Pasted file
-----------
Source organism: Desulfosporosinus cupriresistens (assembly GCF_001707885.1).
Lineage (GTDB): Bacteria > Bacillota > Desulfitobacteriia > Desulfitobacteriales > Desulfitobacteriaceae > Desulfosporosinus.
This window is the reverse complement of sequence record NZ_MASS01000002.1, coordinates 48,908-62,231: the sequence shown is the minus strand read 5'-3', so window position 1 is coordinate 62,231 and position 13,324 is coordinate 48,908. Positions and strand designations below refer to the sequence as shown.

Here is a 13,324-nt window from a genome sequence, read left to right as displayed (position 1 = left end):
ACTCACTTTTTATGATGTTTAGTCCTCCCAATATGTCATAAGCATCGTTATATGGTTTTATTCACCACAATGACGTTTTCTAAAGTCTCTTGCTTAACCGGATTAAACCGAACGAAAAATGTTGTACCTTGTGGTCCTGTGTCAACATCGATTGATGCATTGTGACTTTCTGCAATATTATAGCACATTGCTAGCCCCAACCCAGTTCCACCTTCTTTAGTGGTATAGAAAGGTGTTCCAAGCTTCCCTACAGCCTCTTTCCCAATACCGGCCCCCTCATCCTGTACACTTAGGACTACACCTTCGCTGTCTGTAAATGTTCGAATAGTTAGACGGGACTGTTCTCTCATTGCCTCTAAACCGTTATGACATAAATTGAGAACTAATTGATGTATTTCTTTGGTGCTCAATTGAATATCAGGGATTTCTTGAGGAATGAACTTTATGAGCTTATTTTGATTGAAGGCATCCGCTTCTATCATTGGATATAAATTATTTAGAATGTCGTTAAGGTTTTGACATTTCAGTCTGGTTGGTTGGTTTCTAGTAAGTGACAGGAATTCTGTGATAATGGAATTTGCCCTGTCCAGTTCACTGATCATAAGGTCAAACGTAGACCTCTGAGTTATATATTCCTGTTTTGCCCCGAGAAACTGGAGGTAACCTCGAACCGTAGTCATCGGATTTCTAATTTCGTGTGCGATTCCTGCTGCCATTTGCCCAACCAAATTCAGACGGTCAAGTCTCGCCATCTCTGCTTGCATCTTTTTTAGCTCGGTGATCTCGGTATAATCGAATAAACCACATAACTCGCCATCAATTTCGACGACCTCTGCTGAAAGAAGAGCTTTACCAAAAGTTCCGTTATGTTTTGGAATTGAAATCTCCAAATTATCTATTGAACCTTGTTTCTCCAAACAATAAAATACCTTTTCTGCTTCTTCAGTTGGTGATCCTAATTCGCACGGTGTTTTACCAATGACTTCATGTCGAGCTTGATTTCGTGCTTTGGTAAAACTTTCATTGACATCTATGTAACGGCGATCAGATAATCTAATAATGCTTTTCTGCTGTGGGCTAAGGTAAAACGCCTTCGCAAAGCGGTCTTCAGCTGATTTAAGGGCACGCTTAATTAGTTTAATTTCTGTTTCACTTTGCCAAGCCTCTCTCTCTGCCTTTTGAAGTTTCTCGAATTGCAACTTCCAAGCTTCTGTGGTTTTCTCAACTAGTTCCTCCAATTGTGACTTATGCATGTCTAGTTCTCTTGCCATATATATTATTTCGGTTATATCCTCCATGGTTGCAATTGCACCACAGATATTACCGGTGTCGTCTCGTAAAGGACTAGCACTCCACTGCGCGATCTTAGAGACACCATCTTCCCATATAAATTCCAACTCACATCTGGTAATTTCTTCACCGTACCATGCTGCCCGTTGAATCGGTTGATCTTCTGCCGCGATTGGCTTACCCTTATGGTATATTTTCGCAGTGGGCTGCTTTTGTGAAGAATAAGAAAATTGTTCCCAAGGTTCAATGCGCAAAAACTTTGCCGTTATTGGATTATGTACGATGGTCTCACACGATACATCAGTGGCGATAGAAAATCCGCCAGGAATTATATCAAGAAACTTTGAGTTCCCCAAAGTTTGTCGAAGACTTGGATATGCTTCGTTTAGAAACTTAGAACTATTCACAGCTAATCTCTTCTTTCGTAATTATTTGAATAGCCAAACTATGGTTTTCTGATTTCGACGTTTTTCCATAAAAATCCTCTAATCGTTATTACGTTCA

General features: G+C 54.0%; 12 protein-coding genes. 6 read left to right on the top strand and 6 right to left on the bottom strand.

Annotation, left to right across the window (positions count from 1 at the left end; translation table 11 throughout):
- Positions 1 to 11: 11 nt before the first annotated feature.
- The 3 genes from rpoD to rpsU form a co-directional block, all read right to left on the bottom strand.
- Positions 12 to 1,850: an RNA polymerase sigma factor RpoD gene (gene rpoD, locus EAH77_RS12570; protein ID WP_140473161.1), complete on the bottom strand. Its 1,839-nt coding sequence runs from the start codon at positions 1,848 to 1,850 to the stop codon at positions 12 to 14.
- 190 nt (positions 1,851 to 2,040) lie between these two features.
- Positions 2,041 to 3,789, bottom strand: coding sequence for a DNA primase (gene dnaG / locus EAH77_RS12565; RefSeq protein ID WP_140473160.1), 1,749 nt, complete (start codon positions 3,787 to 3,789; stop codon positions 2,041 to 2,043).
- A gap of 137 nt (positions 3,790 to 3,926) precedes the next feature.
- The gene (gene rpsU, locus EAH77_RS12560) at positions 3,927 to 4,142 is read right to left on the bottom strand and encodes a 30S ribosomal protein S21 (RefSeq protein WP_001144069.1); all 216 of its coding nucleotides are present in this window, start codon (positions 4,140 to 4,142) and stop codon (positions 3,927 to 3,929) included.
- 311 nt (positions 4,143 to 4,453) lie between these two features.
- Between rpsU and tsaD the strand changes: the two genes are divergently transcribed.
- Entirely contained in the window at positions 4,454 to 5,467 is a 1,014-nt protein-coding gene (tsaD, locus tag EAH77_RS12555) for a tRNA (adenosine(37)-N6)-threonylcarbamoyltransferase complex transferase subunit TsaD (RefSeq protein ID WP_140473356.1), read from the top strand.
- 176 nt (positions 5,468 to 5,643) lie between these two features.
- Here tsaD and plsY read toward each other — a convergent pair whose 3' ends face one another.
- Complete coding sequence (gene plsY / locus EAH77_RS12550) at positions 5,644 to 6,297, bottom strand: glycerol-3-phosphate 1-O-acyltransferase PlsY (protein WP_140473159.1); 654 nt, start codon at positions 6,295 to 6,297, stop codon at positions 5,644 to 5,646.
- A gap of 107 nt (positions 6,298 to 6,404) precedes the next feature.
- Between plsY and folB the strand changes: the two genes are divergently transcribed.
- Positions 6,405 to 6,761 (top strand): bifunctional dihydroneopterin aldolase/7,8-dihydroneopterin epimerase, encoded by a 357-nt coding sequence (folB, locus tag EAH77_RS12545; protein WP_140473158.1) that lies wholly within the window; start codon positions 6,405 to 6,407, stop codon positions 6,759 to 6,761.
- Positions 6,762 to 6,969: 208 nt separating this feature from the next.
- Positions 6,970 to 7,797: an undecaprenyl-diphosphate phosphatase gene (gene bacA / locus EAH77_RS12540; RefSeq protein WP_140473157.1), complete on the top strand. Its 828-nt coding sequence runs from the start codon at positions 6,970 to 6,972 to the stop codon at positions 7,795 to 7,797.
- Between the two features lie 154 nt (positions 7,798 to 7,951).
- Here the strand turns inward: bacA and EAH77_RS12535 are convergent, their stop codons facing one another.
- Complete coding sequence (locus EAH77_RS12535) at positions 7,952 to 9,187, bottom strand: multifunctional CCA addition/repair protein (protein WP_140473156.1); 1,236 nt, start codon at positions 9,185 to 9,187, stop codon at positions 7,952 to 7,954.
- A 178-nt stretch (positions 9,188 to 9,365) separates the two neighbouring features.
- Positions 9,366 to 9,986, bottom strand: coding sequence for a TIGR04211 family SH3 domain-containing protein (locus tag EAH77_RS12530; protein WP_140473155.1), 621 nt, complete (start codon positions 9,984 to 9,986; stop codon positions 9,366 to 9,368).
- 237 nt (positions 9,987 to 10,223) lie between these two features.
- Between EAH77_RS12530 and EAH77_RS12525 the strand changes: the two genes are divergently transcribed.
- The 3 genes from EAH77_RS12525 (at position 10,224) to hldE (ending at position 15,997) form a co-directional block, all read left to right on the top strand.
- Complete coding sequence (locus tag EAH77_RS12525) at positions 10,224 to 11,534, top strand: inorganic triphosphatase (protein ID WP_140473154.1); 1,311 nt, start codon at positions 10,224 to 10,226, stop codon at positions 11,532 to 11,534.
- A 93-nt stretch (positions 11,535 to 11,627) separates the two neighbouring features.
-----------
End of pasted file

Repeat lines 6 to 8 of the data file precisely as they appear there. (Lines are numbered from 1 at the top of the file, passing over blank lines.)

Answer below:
General features: G+C 54.0%; 12 protein-coding genes. 6 read left to right on the top strand and 6 right to left on the bottom strand.

Annotation, left to right across the window (positions count from 1 at the left end; translation table 11 throughout):
- Positions 1 to 11: 11 nt before the first annotated feature.